Outside. Sunshine. Gatherings in the backyard. Kids playing up and down the block. Time by the water. Schedules, full yet less scheduled. These describe summers in Minnesota to me. A time where more folks are out and engaging with each other while walking around the neighborhood. What could happen if we intentional went for a walk in our neighborhood paying attention to where joy was hanging out or where fear or anxiety was creeping in?

The Christensen Center for Vocation’s Riverside Innovation Hub is a learning community made local congregations who who gather together to learn how to be and become public church in their neighborhood contexts. We convene the congregations and then invite them to practice the artforms of the Public Church Framework in their contexts.

Accompaniment is the first artform of the Public Church Framework. It is the movement out into the neighborhood to hear the neighbors’ stories. In this movement, we learn to engage and listen to the neighbor for the neighbor’s sake.

The practice of a neighborhood prayer walk is a spinoff of the  Ignatian Awareness Examen, a contemplative prayer exercise that guides you through an examination of your day as you prayerfully seek moments of desolation (sorrow, brokenness, fear, anxiety, etc.) and moments of consolation (hope, life, courage, healing, joy, etc.).

We invite you this summer to join us in prayer walks around your own neighborhood. You can use this same framework as you walk through the neighborhood in which your faith community is situated, asking God to show you the places of desolation and consolation in that neighborhood. The general outline of that activity is to practice this by walking through the neighborhood, paying particular attention to consolation and desolation. Then, together, with people in your faith community or neighborhood, reflect on what you saw, felt, sensed and heard and map the locations of those places of consolation and desolation on a shared map. Continue reading “Public Church Practices: Summer Neighborhood Prayer Walk”

Stewarding Work with Hope and Lament by Amanda Vetsch

 

It’s sometimes strange to be a young adult that cares deeply about the church. I have so much hope for the possibility of a church that embodies God’s promises, and I lament the way in which the church has created, sustained, and participates in harm. 

So many of my peers who might consider themselves “Christian” have discerned that the institutional church isn’t something that they are willing to invest their energy or resources into any longer. We have often experienced church as a community that doesn’t live out the things it claims to believe in. When we’ve sought out a community of belonging that nourishes us and compels us to live our lives for the sake of the neighbor, we oftentimes found instead a place that intentionally or unintentionally perpetuates harm and exclusion, a place that continues to sustain white supremacy as the status quo, a community that prioritizes the privileged, and tokenizes people perceived as “other.”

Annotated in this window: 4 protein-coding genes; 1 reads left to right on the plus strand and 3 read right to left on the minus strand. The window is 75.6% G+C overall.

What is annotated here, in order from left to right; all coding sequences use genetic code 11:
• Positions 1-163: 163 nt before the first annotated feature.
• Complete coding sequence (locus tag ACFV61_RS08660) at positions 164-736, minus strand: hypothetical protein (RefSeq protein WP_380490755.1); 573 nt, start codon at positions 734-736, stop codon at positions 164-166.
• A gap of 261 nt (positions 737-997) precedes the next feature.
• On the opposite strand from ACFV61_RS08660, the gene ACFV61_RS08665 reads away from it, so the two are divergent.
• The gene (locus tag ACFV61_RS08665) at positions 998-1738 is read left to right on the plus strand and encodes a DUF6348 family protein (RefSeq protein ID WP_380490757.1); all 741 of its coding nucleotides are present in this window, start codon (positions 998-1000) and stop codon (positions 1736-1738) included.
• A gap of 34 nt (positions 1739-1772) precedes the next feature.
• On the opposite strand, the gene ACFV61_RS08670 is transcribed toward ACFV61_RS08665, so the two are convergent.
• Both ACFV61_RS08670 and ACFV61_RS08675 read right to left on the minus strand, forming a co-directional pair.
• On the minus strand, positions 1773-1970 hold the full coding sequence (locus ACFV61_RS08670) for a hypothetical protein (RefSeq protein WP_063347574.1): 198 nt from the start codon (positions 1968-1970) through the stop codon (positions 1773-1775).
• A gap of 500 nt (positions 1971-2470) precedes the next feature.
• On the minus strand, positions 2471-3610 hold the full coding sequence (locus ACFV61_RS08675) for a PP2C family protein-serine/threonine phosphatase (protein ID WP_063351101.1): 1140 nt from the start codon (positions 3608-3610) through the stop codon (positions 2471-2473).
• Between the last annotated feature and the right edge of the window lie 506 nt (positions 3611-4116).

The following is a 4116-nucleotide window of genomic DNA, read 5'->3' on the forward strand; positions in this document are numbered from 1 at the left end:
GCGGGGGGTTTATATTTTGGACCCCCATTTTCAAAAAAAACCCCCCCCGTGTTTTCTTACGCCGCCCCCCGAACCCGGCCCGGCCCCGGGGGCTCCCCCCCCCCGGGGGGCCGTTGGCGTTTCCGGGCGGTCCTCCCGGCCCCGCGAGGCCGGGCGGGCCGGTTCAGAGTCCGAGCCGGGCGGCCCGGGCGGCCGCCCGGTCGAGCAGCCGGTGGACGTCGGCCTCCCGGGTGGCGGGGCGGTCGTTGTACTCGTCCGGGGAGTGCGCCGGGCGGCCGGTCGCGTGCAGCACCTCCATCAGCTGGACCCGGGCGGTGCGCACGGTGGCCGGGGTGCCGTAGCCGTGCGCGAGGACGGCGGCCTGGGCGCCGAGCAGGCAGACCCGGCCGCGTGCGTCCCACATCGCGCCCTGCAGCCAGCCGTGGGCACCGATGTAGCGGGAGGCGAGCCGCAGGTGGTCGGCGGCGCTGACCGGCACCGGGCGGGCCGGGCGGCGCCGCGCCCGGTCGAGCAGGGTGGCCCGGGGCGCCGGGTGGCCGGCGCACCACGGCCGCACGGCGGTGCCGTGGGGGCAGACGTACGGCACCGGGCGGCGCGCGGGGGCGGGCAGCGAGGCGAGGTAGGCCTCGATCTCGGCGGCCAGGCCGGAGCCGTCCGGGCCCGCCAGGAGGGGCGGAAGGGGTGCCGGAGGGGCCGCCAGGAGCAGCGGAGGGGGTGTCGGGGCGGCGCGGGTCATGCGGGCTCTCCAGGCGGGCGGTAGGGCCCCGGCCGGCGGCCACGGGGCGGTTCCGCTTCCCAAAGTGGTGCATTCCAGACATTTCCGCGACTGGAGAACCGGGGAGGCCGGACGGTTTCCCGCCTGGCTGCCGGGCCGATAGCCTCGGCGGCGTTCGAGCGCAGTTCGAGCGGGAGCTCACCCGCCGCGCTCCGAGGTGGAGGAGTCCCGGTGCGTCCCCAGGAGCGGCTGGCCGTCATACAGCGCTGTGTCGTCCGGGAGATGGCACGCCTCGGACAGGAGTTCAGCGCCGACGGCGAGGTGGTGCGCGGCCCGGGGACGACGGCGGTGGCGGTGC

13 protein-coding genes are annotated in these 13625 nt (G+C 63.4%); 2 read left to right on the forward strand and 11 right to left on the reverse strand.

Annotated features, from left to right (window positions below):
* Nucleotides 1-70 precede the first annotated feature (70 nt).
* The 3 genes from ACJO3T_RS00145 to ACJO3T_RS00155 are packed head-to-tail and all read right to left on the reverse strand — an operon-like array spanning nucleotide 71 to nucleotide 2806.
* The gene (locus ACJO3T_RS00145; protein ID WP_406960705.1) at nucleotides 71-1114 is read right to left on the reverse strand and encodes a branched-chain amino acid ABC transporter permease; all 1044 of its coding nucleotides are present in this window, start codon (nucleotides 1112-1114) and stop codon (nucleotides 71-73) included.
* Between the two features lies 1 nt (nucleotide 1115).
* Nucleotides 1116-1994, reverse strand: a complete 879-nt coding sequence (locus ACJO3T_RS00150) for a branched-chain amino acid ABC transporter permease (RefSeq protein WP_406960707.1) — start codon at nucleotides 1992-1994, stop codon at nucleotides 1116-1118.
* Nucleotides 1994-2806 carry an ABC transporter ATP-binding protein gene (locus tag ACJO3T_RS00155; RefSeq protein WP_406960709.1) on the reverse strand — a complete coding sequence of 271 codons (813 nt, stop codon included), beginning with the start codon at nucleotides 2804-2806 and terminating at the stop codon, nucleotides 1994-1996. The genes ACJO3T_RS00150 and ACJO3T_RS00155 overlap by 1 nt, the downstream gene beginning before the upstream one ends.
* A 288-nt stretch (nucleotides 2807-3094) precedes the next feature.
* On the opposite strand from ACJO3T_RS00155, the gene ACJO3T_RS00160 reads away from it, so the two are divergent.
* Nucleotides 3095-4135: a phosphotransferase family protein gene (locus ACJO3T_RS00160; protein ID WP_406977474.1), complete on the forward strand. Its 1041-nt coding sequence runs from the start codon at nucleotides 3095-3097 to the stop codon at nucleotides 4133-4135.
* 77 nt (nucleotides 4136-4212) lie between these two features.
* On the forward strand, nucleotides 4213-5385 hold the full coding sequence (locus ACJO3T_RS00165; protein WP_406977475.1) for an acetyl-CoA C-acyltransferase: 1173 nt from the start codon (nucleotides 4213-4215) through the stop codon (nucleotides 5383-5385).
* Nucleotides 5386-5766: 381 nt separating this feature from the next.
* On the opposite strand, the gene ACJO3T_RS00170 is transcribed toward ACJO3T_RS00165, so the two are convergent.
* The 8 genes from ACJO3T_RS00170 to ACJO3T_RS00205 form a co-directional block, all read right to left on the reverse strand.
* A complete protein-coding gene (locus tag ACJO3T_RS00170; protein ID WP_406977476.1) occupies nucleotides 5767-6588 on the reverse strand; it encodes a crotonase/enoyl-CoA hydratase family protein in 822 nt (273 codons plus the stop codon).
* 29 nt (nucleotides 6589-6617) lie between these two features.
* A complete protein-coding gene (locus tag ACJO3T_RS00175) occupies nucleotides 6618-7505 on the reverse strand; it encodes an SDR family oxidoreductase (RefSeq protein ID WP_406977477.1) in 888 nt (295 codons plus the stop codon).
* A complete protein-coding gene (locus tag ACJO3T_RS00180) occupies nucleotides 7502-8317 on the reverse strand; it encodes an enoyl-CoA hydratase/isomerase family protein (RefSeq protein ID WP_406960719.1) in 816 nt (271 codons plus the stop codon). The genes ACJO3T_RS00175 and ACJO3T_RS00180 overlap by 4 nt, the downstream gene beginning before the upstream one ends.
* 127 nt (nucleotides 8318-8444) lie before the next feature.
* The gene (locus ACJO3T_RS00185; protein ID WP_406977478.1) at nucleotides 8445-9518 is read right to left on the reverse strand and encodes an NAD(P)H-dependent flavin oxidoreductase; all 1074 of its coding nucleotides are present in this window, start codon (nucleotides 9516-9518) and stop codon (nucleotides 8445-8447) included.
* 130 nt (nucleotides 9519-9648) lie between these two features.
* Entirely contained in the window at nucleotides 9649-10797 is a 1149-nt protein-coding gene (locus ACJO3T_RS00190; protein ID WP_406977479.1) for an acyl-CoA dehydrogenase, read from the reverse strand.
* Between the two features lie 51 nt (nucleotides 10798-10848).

Background of water flowing over rocks from a river with text over it "There’s often a really loud narrative about decline, death, and dying... And in the conversation about young adults and church, it often feels like the anxiety around scarcity gets aimed at young adults, seeing them as people who could become new members, and help lessen their anxiety about impending death, they could help lower the average age, and increase the monthly giving. And that is objectifying. It turns wonderful, gifted, wise humans into a “butt and bucks” . I, and my young adult peers, are so much more than that, and we’re seeking so much more than that out of a faith community. ~Amanda Vetsch"There are definitely churches and communities that are practicing their beliefs, and are committed to dismantling the systems of oppression, and living into God’s promises. And yet there are so many more that so badly want people to join them, and haven’t quite figured out how to let go of a way of life that’s no longer serving them, and not in alignment with God’s vision. 

There’s often a really loud narrative about decline, death, and dying. This narrative is one that comes out of a scarcity mindset, rather than abundance. And in the conversation about young adults and church, it often feels like the anxiety around scarcity gets aimed at young adults, seeing them as people who could become new members, and help lessen their anxiety about impending death, they could help lower the average age, and increase the monthly giving. And that is objectifying. It turns wonderful, gifted, wise humans into a “butt and bucks” . I, and my young adult peers, are so much more than that, and we’re seeking so much more than that out of a faith community. 

Realistically, we’re not going to save the church, quite frankly many of us don’t want to. There are parts of the church that I think should die, especially the parts that are interwoven with white supremacy, and perpetuating an oppressive, harmful status quo. 

For the last couple of years, I’ve had the opportunity work alongside faith communities that are chasing after what it could look like to be part of God’s redemptive work in our world, here and now, and wondering about and practicing a way of life together that brings flourishing and life to everyone. Continue reading “Stewarding Work with Hope and Lament by Amanda Vetsch”